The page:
The story ultimately revolves around two "men of honor"; their relationship, their individual and joint failures and triumphs. Carl Brashear is determined to be the first African American Navy Diver in a time where racism is rife. Leslie Sunday is his embittered trainer, determined to see him fail. Fate, challenges and circumstances eventually draw these two men together in a tale of turbulence and ultimately triumph. Written by
In 2009 the USNS Carl Brashear (T-AKE 7) was named in honor of Master Chief Boatswain's Mate (Master Diver) Carl M. Brashear (1931-2006), who joined the U.S. Navy in 1948. He was a pioneer in the Navy as one of the first African-Americans to graduate from the Navy Diving School and was designated a Navy salvage diver. He was the first African-American to qualify and serve as a master diver while on active duty and the first U.S. Navy diver to be restored to full active duty as an amputee, the result of a leg injury he sustained during a salvage operation. After 31 years of service, Brashear officially retired from the U.S. Navy on April 1, 1979. See more »
Carl Brashear recovers a Hydrogen bomb but the newspaper, that Billy Sunday reads, says "A-Bomb recovered". Hydrogen bomb is called H-bomb whereas an Atom Bomb is known as A-bomb, both in civilian and military parlance. See more »
Boatswain's mate second class Carl Brashear. Nine hours, thirty one minutes, perfect assembly.
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The woman in the detox center is listed as "Pinch-Faced Woman at Detox Center" See more »
The movie tells the story of a Professional Navy Man.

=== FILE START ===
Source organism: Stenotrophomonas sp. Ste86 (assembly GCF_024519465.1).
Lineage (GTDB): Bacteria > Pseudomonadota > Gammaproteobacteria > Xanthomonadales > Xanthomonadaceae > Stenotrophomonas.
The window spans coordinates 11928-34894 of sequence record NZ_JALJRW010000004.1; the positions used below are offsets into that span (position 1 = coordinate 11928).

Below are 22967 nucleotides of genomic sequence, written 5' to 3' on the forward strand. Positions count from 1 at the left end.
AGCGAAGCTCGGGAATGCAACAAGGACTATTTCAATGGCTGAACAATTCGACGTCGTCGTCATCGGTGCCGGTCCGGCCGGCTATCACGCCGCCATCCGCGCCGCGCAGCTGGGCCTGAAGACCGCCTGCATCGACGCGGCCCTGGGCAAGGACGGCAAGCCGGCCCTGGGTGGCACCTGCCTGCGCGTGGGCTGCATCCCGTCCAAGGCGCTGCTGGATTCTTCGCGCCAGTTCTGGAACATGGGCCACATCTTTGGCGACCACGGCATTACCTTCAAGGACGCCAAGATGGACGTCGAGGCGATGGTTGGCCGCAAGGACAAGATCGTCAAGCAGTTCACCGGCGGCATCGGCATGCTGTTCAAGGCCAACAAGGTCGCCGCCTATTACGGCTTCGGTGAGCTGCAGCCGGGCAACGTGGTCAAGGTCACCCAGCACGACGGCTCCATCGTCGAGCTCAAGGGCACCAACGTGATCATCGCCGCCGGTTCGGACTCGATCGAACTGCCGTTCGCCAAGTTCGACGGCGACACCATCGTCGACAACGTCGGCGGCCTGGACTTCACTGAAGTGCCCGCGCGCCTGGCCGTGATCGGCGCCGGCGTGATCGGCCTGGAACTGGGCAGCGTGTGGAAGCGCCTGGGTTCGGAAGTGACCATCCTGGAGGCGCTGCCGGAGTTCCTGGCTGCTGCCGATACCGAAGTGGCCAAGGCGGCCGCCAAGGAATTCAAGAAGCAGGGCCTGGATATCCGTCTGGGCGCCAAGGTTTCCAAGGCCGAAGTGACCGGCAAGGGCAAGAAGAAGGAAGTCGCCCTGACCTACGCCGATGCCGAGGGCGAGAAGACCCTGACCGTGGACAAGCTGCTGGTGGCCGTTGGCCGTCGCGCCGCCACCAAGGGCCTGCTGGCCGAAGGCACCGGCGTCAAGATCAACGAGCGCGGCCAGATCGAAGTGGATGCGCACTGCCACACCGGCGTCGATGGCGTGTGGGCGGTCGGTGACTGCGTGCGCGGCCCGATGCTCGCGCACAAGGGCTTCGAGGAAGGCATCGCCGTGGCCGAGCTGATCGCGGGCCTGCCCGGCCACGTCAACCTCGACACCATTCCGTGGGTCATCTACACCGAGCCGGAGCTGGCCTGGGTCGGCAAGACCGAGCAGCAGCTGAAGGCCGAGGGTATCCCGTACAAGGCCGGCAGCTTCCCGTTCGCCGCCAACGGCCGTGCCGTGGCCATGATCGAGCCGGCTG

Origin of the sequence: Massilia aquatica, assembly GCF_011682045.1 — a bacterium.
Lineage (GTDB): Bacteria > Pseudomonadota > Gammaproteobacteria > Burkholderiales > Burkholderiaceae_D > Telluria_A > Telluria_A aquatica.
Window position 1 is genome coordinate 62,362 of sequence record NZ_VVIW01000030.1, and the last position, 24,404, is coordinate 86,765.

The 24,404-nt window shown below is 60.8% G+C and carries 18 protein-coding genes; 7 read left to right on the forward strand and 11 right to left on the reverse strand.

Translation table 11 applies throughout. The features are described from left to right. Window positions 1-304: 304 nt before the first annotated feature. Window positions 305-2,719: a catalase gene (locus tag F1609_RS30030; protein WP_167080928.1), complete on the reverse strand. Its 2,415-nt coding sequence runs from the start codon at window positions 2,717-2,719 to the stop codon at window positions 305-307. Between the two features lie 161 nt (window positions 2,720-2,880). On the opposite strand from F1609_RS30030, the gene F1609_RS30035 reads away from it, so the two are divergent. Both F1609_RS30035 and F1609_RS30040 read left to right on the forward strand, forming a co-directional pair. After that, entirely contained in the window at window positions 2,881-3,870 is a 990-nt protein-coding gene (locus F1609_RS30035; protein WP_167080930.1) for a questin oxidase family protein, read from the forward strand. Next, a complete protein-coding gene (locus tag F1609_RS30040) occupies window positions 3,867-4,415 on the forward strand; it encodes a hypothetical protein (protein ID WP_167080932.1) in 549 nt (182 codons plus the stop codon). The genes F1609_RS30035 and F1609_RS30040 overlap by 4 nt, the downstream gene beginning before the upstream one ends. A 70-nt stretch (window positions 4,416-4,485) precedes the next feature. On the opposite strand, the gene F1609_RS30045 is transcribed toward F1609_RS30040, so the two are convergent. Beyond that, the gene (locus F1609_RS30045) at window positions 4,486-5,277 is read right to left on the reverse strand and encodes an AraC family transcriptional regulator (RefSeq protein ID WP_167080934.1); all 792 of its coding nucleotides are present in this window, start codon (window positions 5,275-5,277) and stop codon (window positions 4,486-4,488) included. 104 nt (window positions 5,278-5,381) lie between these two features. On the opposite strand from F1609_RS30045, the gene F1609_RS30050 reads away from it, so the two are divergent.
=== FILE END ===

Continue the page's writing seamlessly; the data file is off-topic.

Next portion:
This film is an excellent military movie. It may not be an excellent Hollywood Movie, but that does not matter. Hollywood has a reputation of sacrificing accuracy for good entertainment, but that is not the case with this movie. Other reviewers have found this movie to be too slow for their taste, but as a retired Soldier I appreciate the pace the movie crew deliberately took to tell their story as completely as possible given the two hours and nine minutes allotted. The story itself has been told and retold several times over, but it remains for a professional soldier and an African American at that to report on the story as presented by the movie crew, and as it presents the US Navy to the world. The story of Brashear's work to become a Navy Diver, and his life as a Navy Diver beyond his graduation, is not the only story that is presented. There I also the story of how Master Chief Petty Officer Sunday defied the illegal order of his Commanding Officer that Petty Officer 2nd Class Brashear not be passed in his test dive no matter how well he did, and paid the price of a loss of one Stripe and a change of assignment. It also told the true story how Brashear found the third Hydrogen Bombs lost in the Atlantic Ocean off the coast of Spain in the 1950's, and how he saved the life of another seaman who was in the line of the snapped running line that would have snapped him in two if Brashear had not shoved him out of the way and took the shot himself. This was a complex story that was worth telling, and I will admit that two hours and nine minutes was not enough to tell the full story, and I can tell from the deleted scenes on the DVD that the crew tried their best to tell a story as full as possible. As a professional soldier, I was proud to see such a great story told in such a comprehensive manner, and to see the traditions and honor of the navy preserved in such a natural and full manner.
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